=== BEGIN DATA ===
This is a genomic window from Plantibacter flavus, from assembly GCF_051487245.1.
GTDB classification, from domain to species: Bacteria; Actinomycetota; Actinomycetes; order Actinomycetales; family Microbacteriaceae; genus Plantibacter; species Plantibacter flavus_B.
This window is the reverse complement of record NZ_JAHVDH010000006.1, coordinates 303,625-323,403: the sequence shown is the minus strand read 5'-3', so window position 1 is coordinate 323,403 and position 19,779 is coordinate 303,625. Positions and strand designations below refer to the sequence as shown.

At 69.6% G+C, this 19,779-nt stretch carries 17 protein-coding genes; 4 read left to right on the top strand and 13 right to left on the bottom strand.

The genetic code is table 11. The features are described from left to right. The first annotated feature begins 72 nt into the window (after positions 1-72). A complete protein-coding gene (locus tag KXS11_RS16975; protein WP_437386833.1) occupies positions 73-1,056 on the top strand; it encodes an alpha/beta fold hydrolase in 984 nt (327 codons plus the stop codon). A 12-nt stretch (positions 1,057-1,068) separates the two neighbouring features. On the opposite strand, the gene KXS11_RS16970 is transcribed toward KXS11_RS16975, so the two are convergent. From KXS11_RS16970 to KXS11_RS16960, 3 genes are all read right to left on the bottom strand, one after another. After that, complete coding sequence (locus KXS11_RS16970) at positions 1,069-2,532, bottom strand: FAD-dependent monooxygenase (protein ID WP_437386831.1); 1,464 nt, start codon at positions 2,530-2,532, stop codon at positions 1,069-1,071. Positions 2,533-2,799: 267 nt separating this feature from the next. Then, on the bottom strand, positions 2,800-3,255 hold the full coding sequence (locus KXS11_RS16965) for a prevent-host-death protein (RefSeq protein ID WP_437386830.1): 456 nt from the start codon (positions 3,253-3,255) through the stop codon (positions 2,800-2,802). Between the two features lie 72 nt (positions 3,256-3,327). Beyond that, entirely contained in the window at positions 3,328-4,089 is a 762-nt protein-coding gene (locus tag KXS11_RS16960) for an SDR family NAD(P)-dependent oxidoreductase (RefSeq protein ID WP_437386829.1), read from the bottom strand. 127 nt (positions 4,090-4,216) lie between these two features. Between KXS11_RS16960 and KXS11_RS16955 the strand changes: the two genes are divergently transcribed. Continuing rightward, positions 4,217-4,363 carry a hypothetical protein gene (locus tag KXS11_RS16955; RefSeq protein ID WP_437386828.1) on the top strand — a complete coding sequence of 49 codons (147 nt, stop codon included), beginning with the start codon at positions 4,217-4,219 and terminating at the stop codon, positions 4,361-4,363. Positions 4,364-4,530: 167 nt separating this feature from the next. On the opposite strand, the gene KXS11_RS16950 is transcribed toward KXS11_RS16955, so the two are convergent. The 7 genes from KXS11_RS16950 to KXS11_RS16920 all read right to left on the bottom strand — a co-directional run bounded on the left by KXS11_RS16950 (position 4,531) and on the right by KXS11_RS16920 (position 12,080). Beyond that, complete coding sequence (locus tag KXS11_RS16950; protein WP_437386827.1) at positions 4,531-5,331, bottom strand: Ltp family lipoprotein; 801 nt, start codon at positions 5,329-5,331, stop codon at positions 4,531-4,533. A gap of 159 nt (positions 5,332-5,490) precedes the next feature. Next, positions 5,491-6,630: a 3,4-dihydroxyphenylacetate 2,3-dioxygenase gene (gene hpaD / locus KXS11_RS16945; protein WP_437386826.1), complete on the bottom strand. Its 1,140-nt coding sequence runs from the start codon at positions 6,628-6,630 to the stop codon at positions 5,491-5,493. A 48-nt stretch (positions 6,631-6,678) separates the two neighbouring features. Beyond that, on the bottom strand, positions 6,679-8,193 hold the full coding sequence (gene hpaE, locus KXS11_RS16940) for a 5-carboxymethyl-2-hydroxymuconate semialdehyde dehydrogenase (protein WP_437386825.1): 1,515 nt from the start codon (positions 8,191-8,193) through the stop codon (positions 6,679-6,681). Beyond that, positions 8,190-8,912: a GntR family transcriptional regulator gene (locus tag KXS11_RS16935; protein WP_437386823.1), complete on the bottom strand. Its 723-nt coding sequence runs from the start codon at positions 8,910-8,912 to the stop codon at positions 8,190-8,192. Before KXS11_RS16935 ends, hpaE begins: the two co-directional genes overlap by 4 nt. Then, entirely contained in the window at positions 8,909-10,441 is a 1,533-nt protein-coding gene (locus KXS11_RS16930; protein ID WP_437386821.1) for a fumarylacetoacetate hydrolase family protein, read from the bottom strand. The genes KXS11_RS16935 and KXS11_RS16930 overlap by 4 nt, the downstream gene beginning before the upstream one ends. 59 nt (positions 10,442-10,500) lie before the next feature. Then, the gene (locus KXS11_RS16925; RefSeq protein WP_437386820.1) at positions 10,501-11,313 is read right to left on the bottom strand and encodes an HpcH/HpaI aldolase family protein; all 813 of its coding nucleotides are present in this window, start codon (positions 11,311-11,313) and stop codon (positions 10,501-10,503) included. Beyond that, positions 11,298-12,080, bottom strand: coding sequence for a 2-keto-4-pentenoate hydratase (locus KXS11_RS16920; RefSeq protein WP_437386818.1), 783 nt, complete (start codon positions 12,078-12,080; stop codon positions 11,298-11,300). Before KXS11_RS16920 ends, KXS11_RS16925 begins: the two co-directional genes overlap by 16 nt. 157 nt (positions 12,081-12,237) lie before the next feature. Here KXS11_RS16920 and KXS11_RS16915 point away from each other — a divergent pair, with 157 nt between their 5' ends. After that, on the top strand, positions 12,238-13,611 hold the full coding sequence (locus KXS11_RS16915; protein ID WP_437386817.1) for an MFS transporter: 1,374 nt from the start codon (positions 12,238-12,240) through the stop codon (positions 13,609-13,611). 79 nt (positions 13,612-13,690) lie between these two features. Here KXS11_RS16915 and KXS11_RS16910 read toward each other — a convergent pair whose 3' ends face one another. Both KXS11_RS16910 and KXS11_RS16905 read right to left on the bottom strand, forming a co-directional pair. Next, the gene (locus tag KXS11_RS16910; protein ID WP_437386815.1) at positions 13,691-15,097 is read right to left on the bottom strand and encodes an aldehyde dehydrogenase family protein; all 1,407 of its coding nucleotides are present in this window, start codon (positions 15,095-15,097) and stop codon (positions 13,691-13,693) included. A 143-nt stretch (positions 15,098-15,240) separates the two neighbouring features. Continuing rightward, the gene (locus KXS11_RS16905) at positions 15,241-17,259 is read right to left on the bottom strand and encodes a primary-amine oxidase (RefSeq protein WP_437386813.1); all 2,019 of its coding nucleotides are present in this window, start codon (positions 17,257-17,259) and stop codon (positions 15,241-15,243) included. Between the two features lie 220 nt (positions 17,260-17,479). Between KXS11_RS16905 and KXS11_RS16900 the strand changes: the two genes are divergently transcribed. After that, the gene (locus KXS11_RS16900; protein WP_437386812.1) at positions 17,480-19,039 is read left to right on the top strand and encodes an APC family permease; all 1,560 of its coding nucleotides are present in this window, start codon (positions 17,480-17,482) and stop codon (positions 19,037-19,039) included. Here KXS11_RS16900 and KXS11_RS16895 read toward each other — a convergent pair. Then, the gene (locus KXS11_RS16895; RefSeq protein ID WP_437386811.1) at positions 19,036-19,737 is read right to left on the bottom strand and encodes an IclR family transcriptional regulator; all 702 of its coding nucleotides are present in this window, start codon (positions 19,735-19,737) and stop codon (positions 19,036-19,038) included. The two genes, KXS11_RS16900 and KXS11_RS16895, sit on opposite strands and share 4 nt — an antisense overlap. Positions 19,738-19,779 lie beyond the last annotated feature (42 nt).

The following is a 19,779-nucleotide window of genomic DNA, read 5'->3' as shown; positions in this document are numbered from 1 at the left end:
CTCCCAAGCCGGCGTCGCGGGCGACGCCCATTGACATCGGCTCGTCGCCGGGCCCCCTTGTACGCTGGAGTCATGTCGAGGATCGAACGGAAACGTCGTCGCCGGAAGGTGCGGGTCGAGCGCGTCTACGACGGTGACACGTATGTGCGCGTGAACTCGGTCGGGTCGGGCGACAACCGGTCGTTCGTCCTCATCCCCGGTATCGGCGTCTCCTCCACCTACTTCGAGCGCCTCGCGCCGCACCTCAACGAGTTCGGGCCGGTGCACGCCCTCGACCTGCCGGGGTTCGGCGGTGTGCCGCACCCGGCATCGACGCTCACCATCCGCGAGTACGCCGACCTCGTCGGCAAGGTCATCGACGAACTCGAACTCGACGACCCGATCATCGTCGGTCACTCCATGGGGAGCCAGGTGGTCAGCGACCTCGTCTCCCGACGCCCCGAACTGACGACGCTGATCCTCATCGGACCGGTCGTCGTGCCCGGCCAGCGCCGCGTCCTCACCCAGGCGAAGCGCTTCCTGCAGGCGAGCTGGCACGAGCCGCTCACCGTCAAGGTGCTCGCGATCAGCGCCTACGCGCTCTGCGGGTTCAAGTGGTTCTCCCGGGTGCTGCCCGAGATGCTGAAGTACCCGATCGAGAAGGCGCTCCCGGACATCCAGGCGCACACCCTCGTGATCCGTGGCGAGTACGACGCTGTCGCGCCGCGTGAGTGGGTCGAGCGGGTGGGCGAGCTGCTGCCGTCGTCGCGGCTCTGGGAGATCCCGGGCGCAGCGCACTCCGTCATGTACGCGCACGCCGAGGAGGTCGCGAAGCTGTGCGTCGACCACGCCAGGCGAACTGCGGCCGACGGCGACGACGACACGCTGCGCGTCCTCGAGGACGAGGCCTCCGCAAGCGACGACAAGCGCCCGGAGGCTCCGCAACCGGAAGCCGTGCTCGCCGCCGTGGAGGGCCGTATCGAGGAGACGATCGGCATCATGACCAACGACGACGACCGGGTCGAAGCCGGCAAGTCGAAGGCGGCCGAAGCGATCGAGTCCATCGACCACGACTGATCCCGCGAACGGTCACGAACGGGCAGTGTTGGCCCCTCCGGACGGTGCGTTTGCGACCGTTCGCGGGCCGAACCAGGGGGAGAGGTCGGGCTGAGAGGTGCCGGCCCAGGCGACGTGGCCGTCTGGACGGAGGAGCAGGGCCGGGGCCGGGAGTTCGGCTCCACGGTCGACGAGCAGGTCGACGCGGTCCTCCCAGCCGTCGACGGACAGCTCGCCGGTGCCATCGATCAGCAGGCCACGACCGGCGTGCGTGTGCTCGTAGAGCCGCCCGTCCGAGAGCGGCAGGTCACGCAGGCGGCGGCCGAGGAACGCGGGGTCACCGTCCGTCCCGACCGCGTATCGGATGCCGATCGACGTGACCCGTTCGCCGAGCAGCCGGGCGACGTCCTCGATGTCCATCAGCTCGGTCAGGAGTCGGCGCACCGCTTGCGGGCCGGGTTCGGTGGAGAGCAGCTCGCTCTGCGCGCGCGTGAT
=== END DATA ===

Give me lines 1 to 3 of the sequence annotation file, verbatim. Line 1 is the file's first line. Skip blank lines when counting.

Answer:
This is a genomic window from Plantibacter flavus, from assembly GCF_051487245.1.
GTDB classification, from domain to species: Bacteria; Actinomycetota; Actinomycetes; order Actinomycetales; family Microbacteriaceae; genus Plantibacter; species Plantibacter flavus_B.
This window is the reverse complement of record NZ_JAHVDH010000006.1, coordinates 303,625-323,403: the sequence shown is the minus strand read 5'-3', so window position 1 is coordinate 323,403 and position 19,779 is coordinate 303,625. Positions and strand designations below refer to the sequence as shown.